Why is soiling oneself with urine a big sin?

It is argued that the Islam’s stance on soiling oneself with urine is absurd and that it is unfair to one with a disease or one who cannot control his urination.[1]

The Hadith under discussion is as follows:

The Prophet (ﷺ) said: “Most of the punishment of the grave will be because of urine.[2]

Another Hadith is as follows:

Narrated Ibn ‘Abbas: Once the Prophet, while passing through one of the grave-yards of Medina or Mecca heard the voices of two persons who were being tortured in their graves. The Prophet said, “These two persons are being tortured not for a major sin (to avoid).” The Prophet then added, “Yes! (they are being tortured for a major sin). Indeed, one of them never saved himself from being soiled with his urine while the other used to go about with calumnies (to make enmity between friends). The Prophet then asked for a green leaf of a date-palm tree, broke it into two pieces and put one on each grave. On being asked why he had done so, he replied, “I hope that their torture might be lessened, till these get dried.”[3]

If one considers the Islamic position on cleanliness, they would find these narrations to be full of wisdom and fine teachings. Prophet Muhammad (ﷺ) said:

Cleanliness is half of faith.[4]

Islam has stressed great importance on cleanliness. Above is just one of hundreds of narrations on cleanliness. The Qur’an is also clear in its position on cleanliness:

Indeed, Allah loves those who are constantly repentant and loves Mutatahhireen (those who purify themselves, those who keep themselves clean).[5]

There are plenty of other verses with the same message. Instead of appreciating this teaching of Islam, finding faults in it portrays an unclean mind.

Explaining the importance of cleanliness, Ibn Nujaym al-Misri (d. 970 AH) states:

وفي معراج الدراية وجه مناسبة عذاب القبر مع ترك استنزاه البول هو أن القبر أول منزلة من منازل الآخرة والاستنزاه أول منزل من منازل الطهارة والصلاة أول ما يحاسب به المرء يوم القيامة فكانت الطهارة أول ما يعذب بتركها في أول منزل من منازل الآخرة

In Mi’raj ad-Dirayah [of al-Kaaki (d. 749 AH)] it is stated that relation of punishment in grave with not keeping oneself from defiling by urine is that grave is the first of the stations of Hereafter and keeping oneself from defilement is the first step of purification and prayers (salah) which is the first thing a person will be questioned about on the Day of Judgment. Therefore, purity is first thing leaving which a person will be questioned at the first of the stations of Hereafter.[6]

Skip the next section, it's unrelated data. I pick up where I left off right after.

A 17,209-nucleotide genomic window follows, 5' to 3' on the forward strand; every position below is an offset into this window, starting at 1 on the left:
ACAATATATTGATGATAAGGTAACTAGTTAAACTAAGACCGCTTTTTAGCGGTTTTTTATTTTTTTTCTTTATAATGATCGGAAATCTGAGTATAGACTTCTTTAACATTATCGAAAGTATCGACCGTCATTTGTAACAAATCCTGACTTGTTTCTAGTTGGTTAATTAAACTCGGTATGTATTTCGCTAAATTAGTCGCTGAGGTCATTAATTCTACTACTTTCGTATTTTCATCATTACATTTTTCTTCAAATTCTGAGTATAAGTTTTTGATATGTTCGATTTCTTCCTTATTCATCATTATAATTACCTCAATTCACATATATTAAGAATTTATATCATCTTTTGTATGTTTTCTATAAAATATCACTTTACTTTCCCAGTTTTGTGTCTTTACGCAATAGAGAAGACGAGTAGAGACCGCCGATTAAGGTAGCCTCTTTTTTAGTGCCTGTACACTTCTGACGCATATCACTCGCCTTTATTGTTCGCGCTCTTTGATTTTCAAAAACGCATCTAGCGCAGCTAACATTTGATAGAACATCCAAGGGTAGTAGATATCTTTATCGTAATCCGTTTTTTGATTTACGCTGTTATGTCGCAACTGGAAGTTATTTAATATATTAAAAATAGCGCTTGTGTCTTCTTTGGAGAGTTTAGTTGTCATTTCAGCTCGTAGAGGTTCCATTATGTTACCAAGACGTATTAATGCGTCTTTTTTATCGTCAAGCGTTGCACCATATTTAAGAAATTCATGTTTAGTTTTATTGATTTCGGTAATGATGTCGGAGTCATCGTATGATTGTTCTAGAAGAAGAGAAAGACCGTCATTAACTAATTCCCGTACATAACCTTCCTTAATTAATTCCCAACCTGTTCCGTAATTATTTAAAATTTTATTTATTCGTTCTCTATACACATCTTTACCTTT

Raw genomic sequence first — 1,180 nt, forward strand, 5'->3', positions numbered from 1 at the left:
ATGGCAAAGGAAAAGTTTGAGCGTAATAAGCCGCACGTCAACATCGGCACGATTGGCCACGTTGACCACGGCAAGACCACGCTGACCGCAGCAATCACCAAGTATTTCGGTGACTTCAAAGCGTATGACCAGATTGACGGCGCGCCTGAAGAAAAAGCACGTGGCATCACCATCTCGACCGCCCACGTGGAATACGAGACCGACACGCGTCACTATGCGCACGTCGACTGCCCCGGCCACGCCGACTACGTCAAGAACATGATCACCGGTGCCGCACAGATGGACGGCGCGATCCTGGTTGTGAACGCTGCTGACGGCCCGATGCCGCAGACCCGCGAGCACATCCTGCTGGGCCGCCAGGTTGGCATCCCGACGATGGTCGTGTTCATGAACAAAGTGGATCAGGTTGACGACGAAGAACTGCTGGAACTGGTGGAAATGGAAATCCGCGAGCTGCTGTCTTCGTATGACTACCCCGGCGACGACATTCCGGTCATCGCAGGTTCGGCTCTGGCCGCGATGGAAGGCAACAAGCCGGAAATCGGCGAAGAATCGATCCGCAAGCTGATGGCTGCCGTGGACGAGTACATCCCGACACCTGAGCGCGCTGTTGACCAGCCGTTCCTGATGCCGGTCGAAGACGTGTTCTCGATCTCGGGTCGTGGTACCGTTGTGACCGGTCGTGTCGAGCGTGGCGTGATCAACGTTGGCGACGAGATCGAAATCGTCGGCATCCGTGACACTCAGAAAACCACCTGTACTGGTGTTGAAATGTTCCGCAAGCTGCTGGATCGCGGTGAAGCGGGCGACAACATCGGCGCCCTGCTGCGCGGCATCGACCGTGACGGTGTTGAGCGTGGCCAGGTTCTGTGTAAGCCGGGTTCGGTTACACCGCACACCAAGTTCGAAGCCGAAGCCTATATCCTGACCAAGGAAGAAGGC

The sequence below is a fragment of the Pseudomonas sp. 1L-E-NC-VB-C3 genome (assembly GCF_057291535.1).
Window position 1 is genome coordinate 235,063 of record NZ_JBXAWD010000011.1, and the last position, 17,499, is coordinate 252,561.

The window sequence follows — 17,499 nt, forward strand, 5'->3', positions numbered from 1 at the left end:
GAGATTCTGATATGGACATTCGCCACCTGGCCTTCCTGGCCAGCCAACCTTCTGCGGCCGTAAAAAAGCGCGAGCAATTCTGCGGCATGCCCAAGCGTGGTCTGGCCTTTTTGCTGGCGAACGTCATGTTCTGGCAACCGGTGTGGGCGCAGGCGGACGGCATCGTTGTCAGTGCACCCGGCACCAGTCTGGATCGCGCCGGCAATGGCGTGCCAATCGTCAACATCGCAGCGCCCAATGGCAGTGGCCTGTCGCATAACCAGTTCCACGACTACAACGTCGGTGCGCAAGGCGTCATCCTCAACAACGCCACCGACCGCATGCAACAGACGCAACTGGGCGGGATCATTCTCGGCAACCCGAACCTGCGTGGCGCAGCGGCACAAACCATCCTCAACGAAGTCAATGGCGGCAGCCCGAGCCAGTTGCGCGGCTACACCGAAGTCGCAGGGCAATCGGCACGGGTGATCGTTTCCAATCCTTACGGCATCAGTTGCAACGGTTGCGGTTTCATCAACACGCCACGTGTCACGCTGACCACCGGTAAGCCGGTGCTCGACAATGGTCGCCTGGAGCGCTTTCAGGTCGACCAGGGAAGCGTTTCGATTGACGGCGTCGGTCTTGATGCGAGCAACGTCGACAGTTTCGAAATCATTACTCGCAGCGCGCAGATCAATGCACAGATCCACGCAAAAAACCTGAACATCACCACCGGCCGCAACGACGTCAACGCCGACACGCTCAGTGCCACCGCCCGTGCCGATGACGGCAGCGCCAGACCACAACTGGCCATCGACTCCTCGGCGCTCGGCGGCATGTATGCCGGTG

Moreover, urine is a strong medium of transmission of diseases and one need not be a specialist in the field of biology to know this basic fact. Therefore, if one does not find the Islamic teaching of prevention from urine to be a good teaching, then they must rethink their approach to life.

The Qur’an orders the believers to refrain from following the footsteps of the devil.[7] Since one step leads to another, it is best to stop before the first step. Realizing the importance of prevention from sprinkling urine on oneself leads one towards the path of cleanliness and prevents from several diseases.

One may still argue that this teaching of Islam is harsh towards those with medical conditions. This conclusion is reached if other narrations carrying similar message are ignored.

Reported Ali ibn Abi Taalib: “I used to have a great deal of prostatic fluid flowing, so I asked a man to ask the Prophet (ﷺ) about it (as I was shy to ask him, due to my relationship with him through his daughter). He asked him and the Prophet (ﷺ), said, “Make ablution and wash your male organ.”[8]

Al-Athram narrated, “I was bothered by a great deal of prostatic fluid, so I went to the Prophet (ﷺ), and informed him of this. He (ﷺ) said ‘It is sufficient for you to take a handful of water and sprinkle it over.”‘

The statements of the Prophet (ﷺ) are clear in denoting that someone carrying a medical condition is exempt from the apparently strict ruling. Moreover Sheikh ‘Abd al-‘Azeez ibn Baaz, while commenting on Sahih Bukhari, vol. 1, book 4, hadith no. 215 states:

“Most of the punishment of the grave is because of urine.” What it means is to avoid urine and be careful about it. ‘… so that drops of urine will not splash back on him’.

This applies to both men and women: they should pay attention to this matter. Urine should be in a place where it will not splash back on one. If some of that gets onto the thigh or foot, one should pour water on it and wash the place where it touched, so as get rid of the urine.

If the surface is soft or the individual makes sure that his urine lands in the toilet where it will be washed away when flushing, so that nothing will splash back onto him, that is sufficient.

However, avoiding urine and being careful about it is good. If it so happens that the urine hits the edge of the toilet and splashes back on the thigh or calf, then both men and women have to wash it off in that case.[9]

Moreover, the scholars have also clarified that those with medical conditions have certain exemptions. Islam encourages cleanliness and is not unfair towards those who have medical conditions. The teachings of Islam are practical and Allah does not hold to account people for things that are out of their control.

Indeed, Allah knows the best.


[2] Ibn Majah No. 342, see also Saheeh al-Jaami’ No. 1202

[3] Sahih Bukhari, vol. 1, book 4, hadith no. 215

[4] Sahih Muslim, book 2, hadith no. 432

[5] Qur’an 2:222

[6] Ibn Nujaym, al-Bahr ar-Ra’iq Sharh ad-Daqa’iq, (Cairo: Dar al-Kitan al-Islami, n.d.) Vol. 1, 120)

[7] Qur’an 2:168, 208, 6:142, 24:21

[8] Sahih Muslim, book 2, hadith no. 572

[9] Fataawa Noor ‘ala al-Darb, 2/657

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